I have had this custom Black Lantern Aquaman mate in my collection for a few years. Then, I saw a fellow customizer had painted the zombie shark mate from Pirates of the Caribbean into the shark from Jaws and it got my brain pumping. So, the custom here is not Aquaman but rather the shark! It’s kinda fun taking something you’ve had for a while and doing a little refresh! It’s making me take a look at my collection with a fresh eye and a new perspective!
Another favorite cartoon from my childhood was Voltron! Voltron has seen a couple different incarnations and has even been rebooted on a new Netflix series. Five giant robot lions that come together to form a super robot that defends the universe...what could be more exciting? This is actually my Voltron 2.0 Zarkon-buster. The Voltron Hulkbuster custom 1.0 was actually my sixth HB custom that I did a couple years ago (I am up to 108, currently). I have learned some new techniques along the way and wanted to try my own “Voltron reboot.” Each of the five lion heads were hand sculpted, as well as the sword, chest piece, back fins and tail. I updated and enlarged the chest crest. This custom Hulkbuster was definitely the most complex and time-consuming to date! I have some plans in the works for Voltron II (the vehicle Voltron), but will need some time to recover from the last seven Hulkbusters that I whipped out in short order! Stay tuned...and keep customizing!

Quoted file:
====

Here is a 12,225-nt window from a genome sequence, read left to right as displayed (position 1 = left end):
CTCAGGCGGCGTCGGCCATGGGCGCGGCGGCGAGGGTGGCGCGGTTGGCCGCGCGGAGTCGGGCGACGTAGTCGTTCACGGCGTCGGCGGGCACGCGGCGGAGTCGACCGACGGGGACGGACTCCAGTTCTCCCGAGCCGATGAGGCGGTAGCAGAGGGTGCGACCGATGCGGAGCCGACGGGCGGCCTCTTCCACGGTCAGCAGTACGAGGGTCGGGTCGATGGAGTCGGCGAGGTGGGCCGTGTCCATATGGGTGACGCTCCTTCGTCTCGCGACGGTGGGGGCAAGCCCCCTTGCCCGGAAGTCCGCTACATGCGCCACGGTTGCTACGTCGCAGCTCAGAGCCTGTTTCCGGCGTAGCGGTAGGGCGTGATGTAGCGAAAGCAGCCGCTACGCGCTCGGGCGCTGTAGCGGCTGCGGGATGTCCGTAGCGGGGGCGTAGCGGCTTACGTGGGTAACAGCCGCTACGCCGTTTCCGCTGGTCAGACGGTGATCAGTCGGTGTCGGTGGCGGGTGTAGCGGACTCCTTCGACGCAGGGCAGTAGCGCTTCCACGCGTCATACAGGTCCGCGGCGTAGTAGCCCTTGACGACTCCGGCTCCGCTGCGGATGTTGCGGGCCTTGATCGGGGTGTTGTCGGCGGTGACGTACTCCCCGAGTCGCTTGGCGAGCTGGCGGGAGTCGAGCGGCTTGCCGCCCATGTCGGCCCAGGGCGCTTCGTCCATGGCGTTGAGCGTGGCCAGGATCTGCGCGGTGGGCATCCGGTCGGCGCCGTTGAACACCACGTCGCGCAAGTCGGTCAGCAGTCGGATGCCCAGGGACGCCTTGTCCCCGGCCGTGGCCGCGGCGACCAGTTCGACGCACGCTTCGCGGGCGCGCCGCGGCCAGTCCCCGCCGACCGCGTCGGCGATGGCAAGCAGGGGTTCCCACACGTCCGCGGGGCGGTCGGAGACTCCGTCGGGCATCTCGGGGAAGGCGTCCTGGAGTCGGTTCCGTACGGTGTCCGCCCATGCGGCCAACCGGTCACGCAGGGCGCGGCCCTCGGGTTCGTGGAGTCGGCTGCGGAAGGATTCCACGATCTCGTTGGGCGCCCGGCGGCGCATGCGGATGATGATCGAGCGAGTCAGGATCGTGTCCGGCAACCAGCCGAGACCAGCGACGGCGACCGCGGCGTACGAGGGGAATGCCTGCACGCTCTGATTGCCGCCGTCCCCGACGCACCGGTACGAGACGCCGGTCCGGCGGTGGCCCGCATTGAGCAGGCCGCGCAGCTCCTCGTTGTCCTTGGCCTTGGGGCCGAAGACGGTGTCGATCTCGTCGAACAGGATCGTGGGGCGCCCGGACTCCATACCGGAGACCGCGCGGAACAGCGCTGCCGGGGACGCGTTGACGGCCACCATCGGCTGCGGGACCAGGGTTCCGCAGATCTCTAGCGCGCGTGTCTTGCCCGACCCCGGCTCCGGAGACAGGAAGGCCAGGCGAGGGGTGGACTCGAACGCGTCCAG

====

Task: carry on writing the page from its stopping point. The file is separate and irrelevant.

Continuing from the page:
If you are under twenty years old and I mention “the Transformers,” probably, the first images that come to your mind are the Michael Bay movies, of which there have been several. To me, the Transformers will always first and foremost be the cartoon characters appearing in first-run syndication between 1984 and 1987. The memorable theme song, the clear and simplistic animation style, and the exciting robot transformations drew me in all those years ago. And, who can forget when Marvel Comics gave them their own comic book series which would later include crossover events with none other than G.I. Joe?